Also, I read somewhere (on this forum) that most of the time an extranonce is needed to be changed as most of the time the nonce doesn't achieve the desired difficulty (if I have understood the info above correctly), if this is the case should you just skip brute forcing the nonce and go on to change the extranonce in the first place?

After adjusting the extranonce the mining equipment tries all 4,294,967,296 possible nonce values again with the new block header.  If that doesn't work, then the header is adjusted again and the mining equipment tries all 4,294,967,296 possible nonce values again with the new block header.  This continues until someone finds a combination of block header and nonce value that result in a low enough hash value.  It is faster and easier to change the nonce then to rebuild the merkle root (which must be done if the extranonce or transactions are adjusted).  Therefore, it is always best to try all 4,294,967,296 possible nonce values before going to the effort of modifying the extranonce.

Lastly, in terms of %, what % takes most time (if you were to speak theoretically) to calculate (ie why does it take approx 10 minutes to get the correct output) is it the hashing (any particular part) or the nonce (or extranonce)?

Hope my questions make sense

It is impossible to know the result of a hash before you calculate it (just like it's impossible to know the result of rolling a die before you roll it).  The difficulty is intentionally set so that it will take the entire world mining power on average 10 minutes to get lucky enough to stumble across a valid hash (much like I could create a dice game where the "difficulty" is the number of sixes you have to roll in a row in order to "Win".  I could then adjust the "difficulty" by increasing or decreasing the number of sixes needed for a win.)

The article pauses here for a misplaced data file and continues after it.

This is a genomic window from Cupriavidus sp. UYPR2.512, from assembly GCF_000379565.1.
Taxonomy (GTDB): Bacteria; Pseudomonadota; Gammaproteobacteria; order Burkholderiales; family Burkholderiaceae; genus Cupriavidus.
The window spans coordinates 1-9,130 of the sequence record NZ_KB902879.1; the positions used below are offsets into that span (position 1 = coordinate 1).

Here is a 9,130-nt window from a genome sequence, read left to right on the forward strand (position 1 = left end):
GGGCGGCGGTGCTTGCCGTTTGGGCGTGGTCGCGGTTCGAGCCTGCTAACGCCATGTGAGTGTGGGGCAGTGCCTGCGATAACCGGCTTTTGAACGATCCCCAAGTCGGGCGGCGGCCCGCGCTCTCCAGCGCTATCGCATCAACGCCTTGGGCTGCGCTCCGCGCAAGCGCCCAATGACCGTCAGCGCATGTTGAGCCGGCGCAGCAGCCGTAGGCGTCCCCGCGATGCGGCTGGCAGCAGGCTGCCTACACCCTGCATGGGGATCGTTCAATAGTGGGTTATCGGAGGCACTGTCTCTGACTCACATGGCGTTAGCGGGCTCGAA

coinscashout
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April 28, 2015, 02:35:04 PM
 #3

Thank you Danny, appreciate the help.

Can I re-phrase the last part as what I was asking was simpler than what I think I have actually written down.

All I wanted to know is usually does hashing take longer or finding the correct nonce when it is being computed (on average from your experience)?
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April 28, 2015, 03:14:29 PM
 #4

Thank you Danny, appreciate the help.

Can I re-phrase the last part as what I was asking was simpler than what I think I have actually written down.

All I wanted to know is usually does hashing take longer or finding the correct nonce when it is being computed (on average from your experience)?

Hashing is extremely fast.

The typical AntMiner S4 ASIC completes 2,000,000,000,000 hashes each second.

Finding a nonce that results in a low enough hash requires the hash to be calculated MANY times, and takes on average approximately 10 minutes.  On average, across the entire world, approximately 249,187,460,000,000,000,000 (that's 2.49X1020) hashes are calculated before someone somewhere happens across a block and nonce combination that hashes to a value less than the current target.